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CHOCOLATE PATH: Footbridge so corroded it could collapse

CHOCOLATE PATH: Footbridge so corroded it could collapse

Image: LDRS

A bridge on the Chocolate Path is so corroded it could collapse and cause the loss of the Floating Harbour, with potentially fatal consequences, according to the council.

The Chocolate Path beside Cumberland Road has been closed since January last year when it collapsed along with 40m of the embankment wall and Heritage railway into the River Avon New Cut.

Work to repair the path, stabilise the road and put in place a bus gate to stop inbound traffic getting to the Bedminster bridges is already underway, with reopening due next summer.

Now Bristol City Council has identified that a footbridge on the Chocolate Path is among nearly a dozen structures in the city’s man-made waterways in “critical” need of repair or replacement in the next few years at a cost of around £14.35million.

The council will replace the bridge next year at a cost of £1million, and will keep a close eye on other aging structures in the Floating Harbour, New Cut and Feeder Canal over the next two years using a further £1.5million approved by the ruling Labour administration last night (March 9).

The Chocolate Path bridge comprises a steel beam supporting the path where it crosses over the sluices from the Floating Harbour at Underfall Yard to the River Avon New Cut.

But the steel girder is so corroded it could collapse, according to a report to Tuesday night’s cabinet meeting.

The sluices, which date from the 1800s, control the amount of water and silt in the Floating Harbour.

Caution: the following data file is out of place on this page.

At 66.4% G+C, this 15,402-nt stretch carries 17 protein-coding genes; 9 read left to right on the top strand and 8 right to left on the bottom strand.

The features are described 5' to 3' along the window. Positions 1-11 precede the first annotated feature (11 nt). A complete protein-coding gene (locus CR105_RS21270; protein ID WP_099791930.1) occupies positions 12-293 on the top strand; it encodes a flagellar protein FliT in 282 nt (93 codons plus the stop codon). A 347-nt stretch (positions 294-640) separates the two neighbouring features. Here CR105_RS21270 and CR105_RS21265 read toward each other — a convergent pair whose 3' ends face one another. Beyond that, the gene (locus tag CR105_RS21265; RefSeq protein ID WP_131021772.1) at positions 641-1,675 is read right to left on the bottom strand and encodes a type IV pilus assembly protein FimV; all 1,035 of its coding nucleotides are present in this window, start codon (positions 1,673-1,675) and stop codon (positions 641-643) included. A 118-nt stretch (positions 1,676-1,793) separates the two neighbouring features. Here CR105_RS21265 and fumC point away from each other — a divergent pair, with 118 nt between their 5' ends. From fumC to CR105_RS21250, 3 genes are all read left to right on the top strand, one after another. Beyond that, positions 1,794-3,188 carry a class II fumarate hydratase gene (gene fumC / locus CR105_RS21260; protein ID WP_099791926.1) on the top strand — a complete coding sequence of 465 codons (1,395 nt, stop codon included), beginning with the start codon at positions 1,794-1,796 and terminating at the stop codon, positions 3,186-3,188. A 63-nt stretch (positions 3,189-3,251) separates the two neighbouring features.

According to the cabinet report: “Probable resultant failure of this steel girder will potentially result in extensive damage to Underfall sluice outfall resulting in a flooding event or possibly the loss of the Floating Harbour, due to water loss into the New Cut river.

“Collapse of the structure poses risk to life, reputational risk, financial risk and loss of function of Underfall sluice gates.”

Not replacing it would also have meant that the council would have been unable to reopen the Chocolate Path in July 2022, as planned, the report added.

The embankment walls along the Floating Harbour, New Cut and Feeder Canal are around 200 years old.

The waterways were built in the early 1800s to stop ships on the River Avon being grounded at high tide, allowing them to stay afloat while loading and unloading their cargo.

The council has found 68 parts of the aging retaining walls are in a “critical” or “serious” structural condition, meaning they have already partly or entirely failed or could fail within the next five years.

Ten need repairing or replacing over the next two to five years as a high priority to prevent possible boat damage, major transport disruption or loss of life, the cabinet report says.

The council will use £500,000 of the funding approved last night to immediately start monitoring their status, and £1m to undertake further structural and geotechnical investigations.

Cabinet also approved an extra £2.5million needed to complete the work to stabilise Cumberland Road last night, taking the total cost of the project to £11.5million.

Members also approved a £249million plan to protect Bristol from future catastrophic flooding.

The proposal for new defences along the River Avon, which drew strong public support during consultation at the end of last year, includes ideas for new public spaces like the stepped terracing on the riverside along London’s South Bank.

The council has identified up to £123million “in principle” to pay for the first phase of the plan, which has an estimated cost of £216million.

An Environment Agency spokesperson told cabinet members the agency was committed to helping the council find the funding needed to deliver the plan.

The local authority has spent just under £1.1million on the project so far. That cost includes an extra £475,000 on top of £600,000 approved in 2014, and covers the development of the strategic business case and the public consultation.

The council plans to apply for £2million in local levy grant funding to support the development of an outline business case.

Words: Amanda Cameron, Local Democracy Reporter


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